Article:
November Forecast-Governor Dayton announces that the State raked in an extra $1billion from Minnesota’s families.

Today the Office of Minnesota Management and Budget (MMB) announced that the state amassed $1.037 billion more from Minnesota families than is projected to be spent in the 2016-17 biennium.  This amounts to an extra 2.6% of the state’s $39,371 billion revenue.

This expected state government windfall is the result of overtaxing the state’s residents in 2013-14.  

Looking past this biennium to the next, we can see that there will already be problems for the Governor and the Legislature to tackle with future budgets.  MMB adjusted future forecasts for a weakening US and Minnesota economic outlook. Minnesota’s GDP will continue to grow, but at a much more modest level than was previously forecast.  Today is the time for caution and careful planning in evaluating spending priorities for every dollar the state takes from Minnesota’s families.

It should be concerning to citizens when political leaders dismissively discount this billion dollar overreach. In interviews he’s given, Senate Majority Leader Tom Bakk, (DFL Cook) thinks that “inflation” will simply eat up the increase in revenue.  Either he thinks inflation will skyrocket or he’s talking about increased spending already passed into law in the last few years—spending with automatic increases built in which will keep government and the cost of government growing. 

For example, on page 60 of the full forecast report the Non-Health Care related part of Health and Human Service spending “is expected to grow $118 million (4.4 percent) from FY 2014-15 to FY 2016-17. The biggest driver of this change is MFIP childcare assistance, which is forecasted to increase by $56 million (38 percent) in the next biennium.” That will be quite a “cost driver” in upcoming budgets and HHS is already by far the largest part of the State’s budget.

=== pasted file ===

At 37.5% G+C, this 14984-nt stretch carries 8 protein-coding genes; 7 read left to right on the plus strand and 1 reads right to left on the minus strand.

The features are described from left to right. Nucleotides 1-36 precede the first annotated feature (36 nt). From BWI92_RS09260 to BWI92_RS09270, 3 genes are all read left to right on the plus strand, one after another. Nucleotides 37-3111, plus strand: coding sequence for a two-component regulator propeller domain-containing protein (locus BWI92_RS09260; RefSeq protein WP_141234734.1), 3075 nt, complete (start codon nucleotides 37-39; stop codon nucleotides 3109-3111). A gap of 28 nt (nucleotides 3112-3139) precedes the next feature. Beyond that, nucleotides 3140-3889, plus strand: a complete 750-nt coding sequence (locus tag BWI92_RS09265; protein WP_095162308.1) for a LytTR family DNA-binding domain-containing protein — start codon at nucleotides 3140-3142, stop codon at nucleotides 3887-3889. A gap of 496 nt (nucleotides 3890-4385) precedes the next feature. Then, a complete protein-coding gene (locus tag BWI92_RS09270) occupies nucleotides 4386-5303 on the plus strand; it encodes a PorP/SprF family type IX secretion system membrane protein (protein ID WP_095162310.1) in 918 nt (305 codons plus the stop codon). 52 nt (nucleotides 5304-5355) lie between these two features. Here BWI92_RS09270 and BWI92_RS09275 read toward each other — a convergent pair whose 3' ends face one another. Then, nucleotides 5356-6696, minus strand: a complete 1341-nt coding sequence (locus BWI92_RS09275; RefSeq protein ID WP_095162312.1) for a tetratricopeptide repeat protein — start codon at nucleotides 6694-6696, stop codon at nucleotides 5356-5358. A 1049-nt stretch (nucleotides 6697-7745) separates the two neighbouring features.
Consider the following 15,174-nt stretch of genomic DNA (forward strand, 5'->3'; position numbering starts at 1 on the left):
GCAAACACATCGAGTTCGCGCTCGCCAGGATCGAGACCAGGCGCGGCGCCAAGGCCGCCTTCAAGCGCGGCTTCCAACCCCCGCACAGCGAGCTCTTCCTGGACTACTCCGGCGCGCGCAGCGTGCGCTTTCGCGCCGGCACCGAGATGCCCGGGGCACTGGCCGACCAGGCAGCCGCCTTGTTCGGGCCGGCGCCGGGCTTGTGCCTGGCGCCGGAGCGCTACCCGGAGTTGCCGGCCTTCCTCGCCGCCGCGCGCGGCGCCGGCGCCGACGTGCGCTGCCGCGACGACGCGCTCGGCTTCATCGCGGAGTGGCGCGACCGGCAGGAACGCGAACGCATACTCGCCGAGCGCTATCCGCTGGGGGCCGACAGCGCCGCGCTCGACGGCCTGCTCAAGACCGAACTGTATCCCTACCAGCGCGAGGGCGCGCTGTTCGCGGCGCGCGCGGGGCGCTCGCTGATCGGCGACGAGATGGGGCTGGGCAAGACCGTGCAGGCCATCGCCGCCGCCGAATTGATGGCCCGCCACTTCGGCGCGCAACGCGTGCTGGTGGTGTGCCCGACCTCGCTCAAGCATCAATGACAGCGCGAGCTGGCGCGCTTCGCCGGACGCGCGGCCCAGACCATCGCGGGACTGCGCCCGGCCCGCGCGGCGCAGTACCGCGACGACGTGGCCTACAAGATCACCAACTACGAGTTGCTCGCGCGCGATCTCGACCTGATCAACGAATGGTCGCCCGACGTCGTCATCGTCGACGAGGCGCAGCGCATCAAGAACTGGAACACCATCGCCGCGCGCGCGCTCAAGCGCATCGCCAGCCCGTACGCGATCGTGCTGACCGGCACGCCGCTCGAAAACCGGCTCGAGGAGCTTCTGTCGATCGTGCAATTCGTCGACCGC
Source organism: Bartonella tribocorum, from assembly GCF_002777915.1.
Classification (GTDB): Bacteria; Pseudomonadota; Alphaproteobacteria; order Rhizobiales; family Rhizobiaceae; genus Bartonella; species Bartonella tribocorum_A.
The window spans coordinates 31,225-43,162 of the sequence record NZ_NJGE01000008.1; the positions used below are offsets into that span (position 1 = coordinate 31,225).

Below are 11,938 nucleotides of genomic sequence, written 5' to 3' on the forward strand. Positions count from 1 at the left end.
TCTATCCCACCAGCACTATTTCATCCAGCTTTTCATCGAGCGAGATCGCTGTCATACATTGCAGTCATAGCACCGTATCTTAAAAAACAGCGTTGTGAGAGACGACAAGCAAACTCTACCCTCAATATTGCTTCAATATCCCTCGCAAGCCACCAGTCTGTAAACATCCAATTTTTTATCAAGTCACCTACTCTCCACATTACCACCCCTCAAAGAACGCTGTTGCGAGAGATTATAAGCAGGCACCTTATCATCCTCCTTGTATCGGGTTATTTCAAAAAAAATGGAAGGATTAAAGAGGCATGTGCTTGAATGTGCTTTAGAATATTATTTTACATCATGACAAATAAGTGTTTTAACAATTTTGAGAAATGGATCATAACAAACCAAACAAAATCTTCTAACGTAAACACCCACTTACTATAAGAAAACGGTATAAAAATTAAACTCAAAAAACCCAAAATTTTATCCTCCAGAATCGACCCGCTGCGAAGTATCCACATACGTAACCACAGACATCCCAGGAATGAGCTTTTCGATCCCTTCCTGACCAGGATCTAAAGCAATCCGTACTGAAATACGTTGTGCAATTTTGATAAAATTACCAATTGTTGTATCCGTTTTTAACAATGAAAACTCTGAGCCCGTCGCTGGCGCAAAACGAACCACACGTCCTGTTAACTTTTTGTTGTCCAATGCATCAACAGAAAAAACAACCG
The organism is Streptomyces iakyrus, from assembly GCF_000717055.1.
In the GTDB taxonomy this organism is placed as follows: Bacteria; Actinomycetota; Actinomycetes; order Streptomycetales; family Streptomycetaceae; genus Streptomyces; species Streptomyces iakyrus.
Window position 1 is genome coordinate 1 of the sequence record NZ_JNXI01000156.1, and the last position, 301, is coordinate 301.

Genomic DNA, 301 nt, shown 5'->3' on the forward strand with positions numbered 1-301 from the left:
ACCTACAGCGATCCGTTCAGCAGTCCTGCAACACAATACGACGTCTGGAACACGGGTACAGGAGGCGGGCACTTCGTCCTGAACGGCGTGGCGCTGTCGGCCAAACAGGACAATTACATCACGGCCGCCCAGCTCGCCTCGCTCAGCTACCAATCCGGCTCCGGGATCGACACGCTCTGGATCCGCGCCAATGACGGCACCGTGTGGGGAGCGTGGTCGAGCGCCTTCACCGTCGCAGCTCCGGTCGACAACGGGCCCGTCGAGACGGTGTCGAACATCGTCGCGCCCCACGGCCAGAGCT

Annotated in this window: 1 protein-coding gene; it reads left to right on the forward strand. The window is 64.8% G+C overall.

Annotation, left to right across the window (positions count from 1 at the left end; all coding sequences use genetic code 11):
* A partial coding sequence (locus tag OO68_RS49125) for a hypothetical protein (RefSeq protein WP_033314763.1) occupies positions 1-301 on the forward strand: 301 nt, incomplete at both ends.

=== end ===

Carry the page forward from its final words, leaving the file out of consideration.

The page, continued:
Added to that, there are programs that were not fully paid for at the time they were mandated into law.  In order to comply with these laws, legislators will have to find the money, resulting in bigger and more expensive government

The stadium reserve account shows that in the next biennium the budget reserve will drop from 27 million to 1 million, which is worrisome since backup funding is the General Fund.  We have always been strongly opposed to the public dollars being used to fund this private business, regardless of the public’s support of the Vikings team.

The new forecast also points out that personal income in Minnesota grew 27% slower than the national growth rate in 2014.  Prior forecast models projected Minnesotan’s to outpace the national growth in Wage and Salary Disbursements.  This forecast sharply reduces wage growth to now lag behind the national growth rates.  Expected growth in Minnesota wages were reduced 22% for 2014, 17% for 2015 and 12% for 2016.  Minnesota wages are now expected to grow at 20% less than the nation as a whole.  (p. 31, 47,chart.)

While Minnesota continues to benefit from lower unemployment than national rates (MN-3.9% US-5.8%), the forecast points out troubling trends proving that the state economic outlook has weakened since it was last prepared in February:

  • State GDP growth rate estimates were reduced 18%.
  • Labor force participation continues to wane dropping to 70% since the great recession.
  • Household formation has dropped to one third of the long term trends adversely affecting housing prices and construction jobs. The report states: ‘an increasing share of young adults not forming households for economic reasons, like poor wage growth and onerous student loan debts.”
  • Corporate tax revenue were about 3% lower than the Feb forecast.

The danger of a report like this is that it is easy to postpone taking action.  But when Minnesota’s families continue to see marginal opportunity for prosperity, tough decisions have to be made.  To create the right conditions for future growth we need thoughtful effective leadership with the foresight to see past the good news for government to the worrisome news for the rest of us.